The Emerging Brexit Betrayal

In June 2016, almost three years ago, 17 million citizens of the United Kingdom voted to exit the European Union — more than have ever voted for anything or anyone in British history. And yet, from the first hours after these votes were cast, Brexit opponents and EU apologists began to undermine the clearly-expressed will of the British electorate. Among the most galling of these attempts to sabotage British democracy have been calls for a “People’s Vote” on whether to cancel Brexit — as if the “people” had not already been heard from!

Sadly, it appears that the insidious forces trying to block Brexit may be on the cusp of winning their long struggle to keep Britain shackled to the EU. Why? Because Prime Minister Theresa May has lost two parliamentary votes on her own plan for Brexit, and she will likely lose a third. After that happens, she has promised to seek a long extension of the deadline for Brexit from EU authorities. They are poised to grant it.

Parliament’s unwillingness to endorse not only May’s Brexit plan, but any other realistic plan to leave the EU, therefore means additional months and possibly years of wrangling, giving anti-Brexit forces even more time to organize roadblocks. The chances are thus rising that Brexit will never happen. Brexit will have died a death of a thousand cuts, and elite politicians surely will not mourn.

The most disturbing part of this story is the seemingly disingenuous role played by Theresa May herself. May took on the daunting and utterly thankless task of trying to shepherd an anti-Brexit Parliament towards the confirmation of a realistic path to Britain’s departure from the EU. She negotiated a plan for Brexit with EU leaders that fully satisfied no one, but would at least have honored the will of the British people and substantially bolstered the sovereignty of the United Kingdom. For all this she deserves praise.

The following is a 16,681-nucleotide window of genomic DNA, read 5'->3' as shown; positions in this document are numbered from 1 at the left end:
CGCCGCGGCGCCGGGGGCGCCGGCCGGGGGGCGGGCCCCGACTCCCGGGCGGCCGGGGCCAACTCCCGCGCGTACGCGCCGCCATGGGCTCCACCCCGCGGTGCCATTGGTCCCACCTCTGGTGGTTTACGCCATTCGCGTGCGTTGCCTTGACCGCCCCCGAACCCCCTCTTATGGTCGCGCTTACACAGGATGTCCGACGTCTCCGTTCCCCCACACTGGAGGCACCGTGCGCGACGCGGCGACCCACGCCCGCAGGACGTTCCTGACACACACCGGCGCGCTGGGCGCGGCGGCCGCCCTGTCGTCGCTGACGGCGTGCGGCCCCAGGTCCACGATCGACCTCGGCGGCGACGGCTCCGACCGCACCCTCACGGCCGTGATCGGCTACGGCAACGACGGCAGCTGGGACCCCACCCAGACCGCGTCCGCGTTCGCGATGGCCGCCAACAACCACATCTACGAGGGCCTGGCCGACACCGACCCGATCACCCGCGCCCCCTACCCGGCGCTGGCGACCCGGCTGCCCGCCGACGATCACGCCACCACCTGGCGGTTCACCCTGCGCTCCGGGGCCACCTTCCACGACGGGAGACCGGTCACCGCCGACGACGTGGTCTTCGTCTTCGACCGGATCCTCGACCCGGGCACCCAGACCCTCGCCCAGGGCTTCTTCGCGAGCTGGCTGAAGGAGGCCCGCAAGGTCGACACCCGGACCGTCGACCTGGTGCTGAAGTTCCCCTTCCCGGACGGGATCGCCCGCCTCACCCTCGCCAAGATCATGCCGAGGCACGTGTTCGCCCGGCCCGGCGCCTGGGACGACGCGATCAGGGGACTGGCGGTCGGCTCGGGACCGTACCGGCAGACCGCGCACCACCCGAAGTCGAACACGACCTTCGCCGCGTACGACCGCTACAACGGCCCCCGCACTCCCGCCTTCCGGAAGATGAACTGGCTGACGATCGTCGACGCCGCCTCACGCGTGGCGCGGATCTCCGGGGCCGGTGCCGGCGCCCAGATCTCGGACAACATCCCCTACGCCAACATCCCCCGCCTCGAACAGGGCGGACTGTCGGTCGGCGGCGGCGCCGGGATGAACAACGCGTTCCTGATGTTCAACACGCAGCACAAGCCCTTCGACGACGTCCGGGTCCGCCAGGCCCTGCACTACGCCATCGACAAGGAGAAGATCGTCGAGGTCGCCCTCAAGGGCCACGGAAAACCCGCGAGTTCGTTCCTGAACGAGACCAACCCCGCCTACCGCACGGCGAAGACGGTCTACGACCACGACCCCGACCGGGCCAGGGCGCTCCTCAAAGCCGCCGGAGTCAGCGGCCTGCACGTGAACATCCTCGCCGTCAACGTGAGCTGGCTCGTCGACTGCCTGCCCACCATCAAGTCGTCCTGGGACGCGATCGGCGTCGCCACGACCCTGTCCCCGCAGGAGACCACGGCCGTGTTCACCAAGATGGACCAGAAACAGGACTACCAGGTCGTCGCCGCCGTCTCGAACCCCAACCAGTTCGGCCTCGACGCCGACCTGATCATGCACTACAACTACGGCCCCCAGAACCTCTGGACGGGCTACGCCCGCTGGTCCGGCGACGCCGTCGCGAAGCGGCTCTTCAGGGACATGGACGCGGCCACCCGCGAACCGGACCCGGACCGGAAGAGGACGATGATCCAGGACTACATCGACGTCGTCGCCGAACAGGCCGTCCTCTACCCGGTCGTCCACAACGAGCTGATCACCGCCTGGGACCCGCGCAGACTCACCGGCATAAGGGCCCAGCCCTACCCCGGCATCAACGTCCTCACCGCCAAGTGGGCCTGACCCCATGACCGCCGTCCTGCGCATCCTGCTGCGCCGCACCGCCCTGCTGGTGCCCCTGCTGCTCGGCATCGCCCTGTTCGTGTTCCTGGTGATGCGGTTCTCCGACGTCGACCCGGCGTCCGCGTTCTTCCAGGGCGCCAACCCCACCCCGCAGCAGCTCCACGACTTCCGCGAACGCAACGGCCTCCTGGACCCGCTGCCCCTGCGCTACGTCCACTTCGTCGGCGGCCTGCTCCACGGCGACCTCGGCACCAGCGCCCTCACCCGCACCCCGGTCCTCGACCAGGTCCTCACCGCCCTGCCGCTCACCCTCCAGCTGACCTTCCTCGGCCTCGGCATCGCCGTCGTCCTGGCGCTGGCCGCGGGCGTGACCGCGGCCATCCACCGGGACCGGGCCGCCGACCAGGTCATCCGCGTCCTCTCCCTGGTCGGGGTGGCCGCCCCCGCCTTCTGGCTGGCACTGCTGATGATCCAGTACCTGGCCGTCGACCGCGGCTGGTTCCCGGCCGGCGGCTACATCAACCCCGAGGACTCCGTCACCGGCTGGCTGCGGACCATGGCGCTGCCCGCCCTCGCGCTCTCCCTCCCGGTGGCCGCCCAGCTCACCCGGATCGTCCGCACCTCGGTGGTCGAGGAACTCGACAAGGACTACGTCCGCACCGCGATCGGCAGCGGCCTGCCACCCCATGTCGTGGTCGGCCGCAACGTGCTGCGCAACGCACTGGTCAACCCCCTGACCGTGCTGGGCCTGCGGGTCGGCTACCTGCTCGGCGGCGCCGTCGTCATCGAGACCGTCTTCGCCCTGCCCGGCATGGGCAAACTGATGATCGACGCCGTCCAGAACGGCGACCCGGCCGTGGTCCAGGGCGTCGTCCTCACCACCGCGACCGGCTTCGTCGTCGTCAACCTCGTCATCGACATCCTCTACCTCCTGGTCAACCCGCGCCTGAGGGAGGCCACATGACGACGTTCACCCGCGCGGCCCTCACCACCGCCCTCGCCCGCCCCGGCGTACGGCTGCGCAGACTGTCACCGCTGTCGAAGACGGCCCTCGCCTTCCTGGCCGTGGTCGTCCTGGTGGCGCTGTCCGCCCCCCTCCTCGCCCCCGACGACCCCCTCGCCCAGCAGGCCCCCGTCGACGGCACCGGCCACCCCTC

May was, however, lest we forget, an opponent of Brexit in 2016. While she took up the mantle thereafter of implementing Brexit, she never took off the table various escape routes that members of Parliament could utilize to avoid backing her own imperfect plan. May essentially said to Parliament, “Here is my plan. Vote for it, if you like, but if not we’ll come up with something else. Or maybe we’ll have a no-deal Brexit. Or maybe we’ll seek an extension. Who knows.” In other words, she never used the extraordinary leverage that her position as Prime Minister conveys. More importantly, she never used the critical leverage of Britain’s scheduled and legally binding departure date of March 29th. What do I mean by this?

May could have given Parliament a simple binary choice: “Vote for my plan, or we’ll be forced into a no-deal Brexit when the deadline strikes.” She thus could have ruled out another referendum, another plan, and any extension of the deadline. She could have convincingly argued that any of these other options would either be impractical, given the limited time available, or they would represent an unconscionable betrayal of the will of the British people. She could have done that, but she chose not to. She chose instead to ask politely for Parliament to back her plan — and not surprisingly Parliament, confused about its alternatives, declined.

One has to wonder, frankly, whether May anticipated this reaction all along. Did she want Parliament to refuse to back her plan, so that Brexit could be put indefinitely on the political back burner, but she could still say that she gave it her best shot? Only she can answer such a question, but increasingly her credibility and her integrity are in doubt, along with her competence.